mathgirl40 | Feb 17, 2021 |
A great coming-of-age story. Peekay is a young, white, British boy that has many challenges while growing up in South Africa. He has important friends that help him to overcome the odds of his circumstances. Hoppie, Doc, and Geel Piet are characters perfectly fit into Peekay's life. Masterful storytelling that takes the reader on an emotional journey. ( )
  Beth.Clarke | Sep 5, 2020 |
"First with the head and then with the heart. Without both, I'm telling you, plans are useless!"

"In this world are few things made from logic alone. It is illogical for a man to be too logical. Some things we must just let stand."

"The searcher after truth must search with humanity- Ruthless logic us the sign of a limited mind. The truth can only add to the sum of what you know.."

"In teaching me independence of thought they had given me the greatest gift an adult can give to a child, besides love, and they had given me that also."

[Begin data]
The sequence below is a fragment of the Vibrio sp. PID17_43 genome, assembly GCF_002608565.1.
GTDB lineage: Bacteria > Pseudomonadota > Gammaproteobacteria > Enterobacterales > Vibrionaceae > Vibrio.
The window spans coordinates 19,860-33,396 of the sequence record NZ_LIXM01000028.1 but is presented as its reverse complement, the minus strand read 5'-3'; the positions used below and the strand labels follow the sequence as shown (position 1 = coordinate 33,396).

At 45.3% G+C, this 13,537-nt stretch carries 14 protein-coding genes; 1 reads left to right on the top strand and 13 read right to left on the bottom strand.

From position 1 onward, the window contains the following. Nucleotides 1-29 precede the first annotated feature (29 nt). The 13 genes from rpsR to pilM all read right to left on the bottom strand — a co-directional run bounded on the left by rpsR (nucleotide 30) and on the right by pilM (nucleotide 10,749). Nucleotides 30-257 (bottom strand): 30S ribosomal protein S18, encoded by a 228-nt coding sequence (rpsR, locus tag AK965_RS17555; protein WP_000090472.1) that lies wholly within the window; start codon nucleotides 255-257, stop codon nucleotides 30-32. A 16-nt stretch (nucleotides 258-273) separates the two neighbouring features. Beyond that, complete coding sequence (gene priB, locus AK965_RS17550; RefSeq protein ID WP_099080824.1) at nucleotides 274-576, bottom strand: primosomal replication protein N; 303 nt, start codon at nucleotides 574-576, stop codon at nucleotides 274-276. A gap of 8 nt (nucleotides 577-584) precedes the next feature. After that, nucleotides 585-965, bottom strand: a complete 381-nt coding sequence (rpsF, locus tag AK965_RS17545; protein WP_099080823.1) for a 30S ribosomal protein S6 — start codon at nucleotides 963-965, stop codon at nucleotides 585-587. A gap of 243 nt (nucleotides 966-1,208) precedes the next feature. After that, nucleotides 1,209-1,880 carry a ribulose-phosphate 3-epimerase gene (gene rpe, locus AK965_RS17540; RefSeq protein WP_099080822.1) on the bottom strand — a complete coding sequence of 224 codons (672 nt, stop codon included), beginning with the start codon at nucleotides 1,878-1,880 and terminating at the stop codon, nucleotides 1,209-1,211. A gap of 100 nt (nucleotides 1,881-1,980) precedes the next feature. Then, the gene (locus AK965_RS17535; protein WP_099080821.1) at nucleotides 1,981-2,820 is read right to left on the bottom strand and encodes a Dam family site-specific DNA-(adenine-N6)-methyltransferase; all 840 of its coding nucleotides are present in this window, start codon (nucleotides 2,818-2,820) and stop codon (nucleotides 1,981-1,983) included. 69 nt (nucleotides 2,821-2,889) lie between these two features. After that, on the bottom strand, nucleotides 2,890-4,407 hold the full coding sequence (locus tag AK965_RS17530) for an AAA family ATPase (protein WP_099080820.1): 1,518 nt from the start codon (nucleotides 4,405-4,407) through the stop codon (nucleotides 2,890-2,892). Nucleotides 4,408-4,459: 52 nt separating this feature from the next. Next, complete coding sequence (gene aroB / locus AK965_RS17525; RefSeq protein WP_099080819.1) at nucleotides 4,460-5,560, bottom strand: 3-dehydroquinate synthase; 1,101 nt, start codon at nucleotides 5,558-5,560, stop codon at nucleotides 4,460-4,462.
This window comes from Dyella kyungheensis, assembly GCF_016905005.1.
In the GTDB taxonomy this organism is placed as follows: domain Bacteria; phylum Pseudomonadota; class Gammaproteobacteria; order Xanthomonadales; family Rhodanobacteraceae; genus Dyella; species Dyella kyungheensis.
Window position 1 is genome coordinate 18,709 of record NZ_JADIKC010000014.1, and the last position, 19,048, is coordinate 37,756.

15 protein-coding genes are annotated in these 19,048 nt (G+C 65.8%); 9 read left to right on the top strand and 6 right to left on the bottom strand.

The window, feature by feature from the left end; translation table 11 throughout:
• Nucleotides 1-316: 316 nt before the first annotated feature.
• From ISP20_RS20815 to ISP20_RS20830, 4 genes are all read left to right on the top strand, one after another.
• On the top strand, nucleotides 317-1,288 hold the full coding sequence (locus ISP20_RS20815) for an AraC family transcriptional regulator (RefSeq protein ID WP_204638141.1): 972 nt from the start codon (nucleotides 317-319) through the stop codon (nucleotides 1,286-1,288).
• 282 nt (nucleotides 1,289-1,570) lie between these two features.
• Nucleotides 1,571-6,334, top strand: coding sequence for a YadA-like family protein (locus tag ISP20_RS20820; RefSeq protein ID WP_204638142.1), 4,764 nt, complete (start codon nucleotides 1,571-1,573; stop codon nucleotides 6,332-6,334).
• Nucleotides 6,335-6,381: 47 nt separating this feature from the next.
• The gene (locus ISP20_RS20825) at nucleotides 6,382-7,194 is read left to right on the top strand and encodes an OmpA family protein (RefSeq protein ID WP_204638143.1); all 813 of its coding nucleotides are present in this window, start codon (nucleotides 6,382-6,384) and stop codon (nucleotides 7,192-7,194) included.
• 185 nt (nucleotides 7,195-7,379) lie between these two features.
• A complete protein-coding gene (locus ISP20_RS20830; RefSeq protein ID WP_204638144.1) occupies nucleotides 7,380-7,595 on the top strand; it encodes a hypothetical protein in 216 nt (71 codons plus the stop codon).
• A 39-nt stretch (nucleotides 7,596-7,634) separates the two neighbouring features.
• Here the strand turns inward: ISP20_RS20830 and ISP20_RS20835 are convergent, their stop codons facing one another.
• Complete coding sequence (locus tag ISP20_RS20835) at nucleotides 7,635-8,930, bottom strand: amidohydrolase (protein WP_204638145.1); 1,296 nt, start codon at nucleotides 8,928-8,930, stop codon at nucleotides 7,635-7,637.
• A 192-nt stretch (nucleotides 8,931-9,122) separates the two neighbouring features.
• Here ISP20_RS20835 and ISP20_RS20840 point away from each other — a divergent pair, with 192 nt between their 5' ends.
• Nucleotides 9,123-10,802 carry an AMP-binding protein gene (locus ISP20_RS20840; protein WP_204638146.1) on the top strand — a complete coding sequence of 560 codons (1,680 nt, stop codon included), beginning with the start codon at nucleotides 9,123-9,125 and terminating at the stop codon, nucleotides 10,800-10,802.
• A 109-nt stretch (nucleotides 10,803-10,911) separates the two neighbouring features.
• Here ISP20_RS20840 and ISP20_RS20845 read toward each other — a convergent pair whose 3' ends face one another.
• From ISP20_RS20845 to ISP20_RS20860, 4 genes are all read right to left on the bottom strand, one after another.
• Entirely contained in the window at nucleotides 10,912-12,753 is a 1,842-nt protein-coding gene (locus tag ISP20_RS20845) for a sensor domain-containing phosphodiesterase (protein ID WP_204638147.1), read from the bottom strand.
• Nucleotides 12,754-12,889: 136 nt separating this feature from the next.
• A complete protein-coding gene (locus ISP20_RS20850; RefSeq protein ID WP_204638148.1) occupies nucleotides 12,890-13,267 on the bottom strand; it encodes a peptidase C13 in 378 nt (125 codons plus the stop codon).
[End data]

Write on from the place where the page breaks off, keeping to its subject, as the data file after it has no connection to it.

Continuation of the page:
"The power of one is above all things the power to believe in yourself, often well beyond any latent ability you may have previously demonstrated."

"I was a man now, I was through with taking. I felt the rest was up to me. If I didn't know what the next step in my life was to be, I felt that I might set it in motion by acting independently of the help that was always so generously extended to me by others."

"No more emotional handouts for me. I could pay my own way! My whole life had been a testament to using the human resources around me, to winning against odds. If I understood the system as I felt I did, I was no longer willing to pay the emotional price it demanded from me."

I related to the protagonist, Peekay, so viscerally. What a raw experience. This is why we read fiction. In sweeping strokes, we deeply understood life. ( )
  bsmashers | Aug 1, 2020 |
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Follows Peekay, a white British boy in South Africa during World War II, between the ages of five and eleven, as he survives an abusive boarding school and goes on to succeed in life and the boxing ring, with help from a chicken, a boxer, a pianist, black African prisoners, and many others.